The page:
Anniella pulchra Northern Legless Lizard
This species was known as California Legless Lizard until Papenfuss and Parham split out four new species in 2013.
Oceano, San Luis Obispo County, CaliforniaFebruary 23, 2002
Northern Legless Lizard (Anniella pulchra) Northern Legless Lizard (Anniella pulchra)
This is a beautiful shiny little lizard, no longer or thicker than the average pencil. Although it has no legs, you can tell it's a lizard (well, OK, maybe not you, but the people who study these things) because it has eyelids, a tail that it's willing to break off as a decoy while escaping, and various lizardy internal organs and skeletal details. They usually live in loose sandy soil, and are eager to burrow away when exposed. I found this one under a piece of cardboard, and you can see in the second photo that it would rather be burrowing than posing.

I was happy to finally see another one of these after twenty or so years. When I was a kid I saw a dozen or so at different times in southern California, but I hadn't stumbled across another since then.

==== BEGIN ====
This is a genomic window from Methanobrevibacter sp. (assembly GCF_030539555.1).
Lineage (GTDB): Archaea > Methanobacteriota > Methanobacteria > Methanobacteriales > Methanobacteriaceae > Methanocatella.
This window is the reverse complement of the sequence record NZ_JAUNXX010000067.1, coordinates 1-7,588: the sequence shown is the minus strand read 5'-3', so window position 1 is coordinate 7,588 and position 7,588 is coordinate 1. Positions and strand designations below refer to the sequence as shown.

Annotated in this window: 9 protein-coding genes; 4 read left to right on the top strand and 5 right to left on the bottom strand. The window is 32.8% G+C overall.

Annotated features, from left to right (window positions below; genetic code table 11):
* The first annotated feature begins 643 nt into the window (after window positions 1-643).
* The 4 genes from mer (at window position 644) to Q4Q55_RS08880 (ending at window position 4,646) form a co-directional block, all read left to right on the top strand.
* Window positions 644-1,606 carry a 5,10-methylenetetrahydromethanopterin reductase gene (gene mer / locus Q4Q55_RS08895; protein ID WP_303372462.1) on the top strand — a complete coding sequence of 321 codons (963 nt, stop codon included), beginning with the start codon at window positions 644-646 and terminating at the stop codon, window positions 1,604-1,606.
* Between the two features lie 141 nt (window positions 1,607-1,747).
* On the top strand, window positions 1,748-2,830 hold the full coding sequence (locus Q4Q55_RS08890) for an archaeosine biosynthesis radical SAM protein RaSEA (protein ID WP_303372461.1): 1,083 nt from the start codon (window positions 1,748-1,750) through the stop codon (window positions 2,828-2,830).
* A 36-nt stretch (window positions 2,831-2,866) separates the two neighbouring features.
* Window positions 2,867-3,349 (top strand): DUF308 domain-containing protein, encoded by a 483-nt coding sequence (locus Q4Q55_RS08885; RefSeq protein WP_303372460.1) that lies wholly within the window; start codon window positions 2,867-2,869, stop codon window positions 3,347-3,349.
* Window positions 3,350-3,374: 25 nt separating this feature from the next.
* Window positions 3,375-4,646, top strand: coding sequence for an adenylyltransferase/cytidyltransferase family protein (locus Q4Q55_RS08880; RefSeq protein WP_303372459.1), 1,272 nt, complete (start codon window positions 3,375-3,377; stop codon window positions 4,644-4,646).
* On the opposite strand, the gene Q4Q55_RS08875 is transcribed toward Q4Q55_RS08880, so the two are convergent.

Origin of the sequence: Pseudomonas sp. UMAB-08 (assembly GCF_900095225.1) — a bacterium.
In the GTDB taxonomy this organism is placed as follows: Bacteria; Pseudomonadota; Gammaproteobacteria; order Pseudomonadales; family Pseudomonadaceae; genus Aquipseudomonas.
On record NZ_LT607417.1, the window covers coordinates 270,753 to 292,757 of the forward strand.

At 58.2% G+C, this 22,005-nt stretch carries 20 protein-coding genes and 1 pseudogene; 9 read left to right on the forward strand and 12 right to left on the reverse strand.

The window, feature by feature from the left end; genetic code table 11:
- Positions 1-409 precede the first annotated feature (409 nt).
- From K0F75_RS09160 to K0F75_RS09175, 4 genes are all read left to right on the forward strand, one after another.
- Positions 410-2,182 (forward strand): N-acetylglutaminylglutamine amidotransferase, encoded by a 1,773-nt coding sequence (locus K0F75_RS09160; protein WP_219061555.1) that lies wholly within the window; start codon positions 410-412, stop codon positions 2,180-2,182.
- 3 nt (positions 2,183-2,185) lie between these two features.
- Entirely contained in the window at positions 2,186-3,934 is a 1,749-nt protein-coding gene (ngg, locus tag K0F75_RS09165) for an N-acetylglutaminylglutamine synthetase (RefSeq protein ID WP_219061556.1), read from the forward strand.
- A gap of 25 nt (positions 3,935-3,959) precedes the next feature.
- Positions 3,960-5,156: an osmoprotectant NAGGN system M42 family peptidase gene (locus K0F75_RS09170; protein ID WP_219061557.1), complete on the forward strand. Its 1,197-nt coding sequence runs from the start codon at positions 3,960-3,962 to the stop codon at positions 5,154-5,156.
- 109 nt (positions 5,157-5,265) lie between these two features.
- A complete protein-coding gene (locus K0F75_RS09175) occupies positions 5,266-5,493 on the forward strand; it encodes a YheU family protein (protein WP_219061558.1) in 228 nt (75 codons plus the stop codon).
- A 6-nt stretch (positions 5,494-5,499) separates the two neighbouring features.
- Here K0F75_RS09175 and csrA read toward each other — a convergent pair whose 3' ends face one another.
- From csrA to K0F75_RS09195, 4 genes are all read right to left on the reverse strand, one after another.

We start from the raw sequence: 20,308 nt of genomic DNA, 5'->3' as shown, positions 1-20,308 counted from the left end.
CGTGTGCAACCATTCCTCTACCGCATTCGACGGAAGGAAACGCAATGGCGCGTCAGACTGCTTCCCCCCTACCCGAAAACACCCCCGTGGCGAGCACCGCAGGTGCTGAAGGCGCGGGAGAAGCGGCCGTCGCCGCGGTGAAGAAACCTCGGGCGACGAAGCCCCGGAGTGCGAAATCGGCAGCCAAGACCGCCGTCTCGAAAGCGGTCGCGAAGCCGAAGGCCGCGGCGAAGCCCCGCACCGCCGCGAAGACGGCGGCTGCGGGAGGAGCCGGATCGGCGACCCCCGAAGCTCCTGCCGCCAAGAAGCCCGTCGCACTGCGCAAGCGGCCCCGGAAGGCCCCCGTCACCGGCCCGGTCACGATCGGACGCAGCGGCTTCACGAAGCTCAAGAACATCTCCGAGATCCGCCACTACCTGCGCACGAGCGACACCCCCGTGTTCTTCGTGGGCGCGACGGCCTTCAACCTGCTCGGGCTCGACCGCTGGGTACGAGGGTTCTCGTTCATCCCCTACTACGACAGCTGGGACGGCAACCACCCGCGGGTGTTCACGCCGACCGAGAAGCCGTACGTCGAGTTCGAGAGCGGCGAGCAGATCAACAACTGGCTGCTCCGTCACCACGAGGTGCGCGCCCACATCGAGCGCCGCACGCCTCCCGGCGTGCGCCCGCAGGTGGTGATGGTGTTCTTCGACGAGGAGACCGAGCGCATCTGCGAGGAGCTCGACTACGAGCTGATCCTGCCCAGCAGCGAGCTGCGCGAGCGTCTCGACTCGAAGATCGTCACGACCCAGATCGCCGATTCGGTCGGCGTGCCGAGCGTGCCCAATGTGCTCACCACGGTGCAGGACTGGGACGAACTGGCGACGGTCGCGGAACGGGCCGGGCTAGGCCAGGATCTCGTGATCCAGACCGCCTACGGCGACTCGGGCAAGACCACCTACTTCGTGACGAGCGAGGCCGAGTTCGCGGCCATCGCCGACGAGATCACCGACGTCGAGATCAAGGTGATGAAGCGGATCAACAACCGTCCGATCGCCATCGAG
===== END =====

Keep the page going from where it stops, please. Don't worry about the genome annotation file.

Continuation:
Many references split this species into two subspecies: A. p. pulchra (Silvery Legless Lizard) and A. p. nigra (Black Legless Lizard), but more recent studies have concluded that the silvery and black variations are just points along a continuum of shades, and not separable subspecies.

near Moss Landing, Monterey County, CaliforniaJune 11, 2006
Northern Legless Lizard (Anniella pulchra) Northern Legless Lizard (Anniella pulchra) Northern Legless Lizard (Anniella pulchra)
Fellow herper Jackson Shedd invited me to join him on a visit he took to the Monterey area in search of Anniella pulchra and Phrynosoma blainvillii. Also in attendance were herper David Jahn from Livermore, and a small entourage of Jackson's family members.

The day started out cloudy and cool, and we were initially worried that it would be too cold to find any lizards. However, within an hour and a half or so we had come across the two charming specimens pictured above. Note how differently the two are colored, and how neither is very dark dorsally, despite this being the absolute heart of the population formerly designated as the subspecies "Black Legless Lizard". We named these two after their discoverers: the larger, blue-gray one is "John"; the shinier, yellow-gold one is "Jackson" (we don't know what gender they were). Alas, we headed out to look for horned lizards before "David" could be found. In hindsight this might have been a mistake, since no horned lizards put in an appearance that day.

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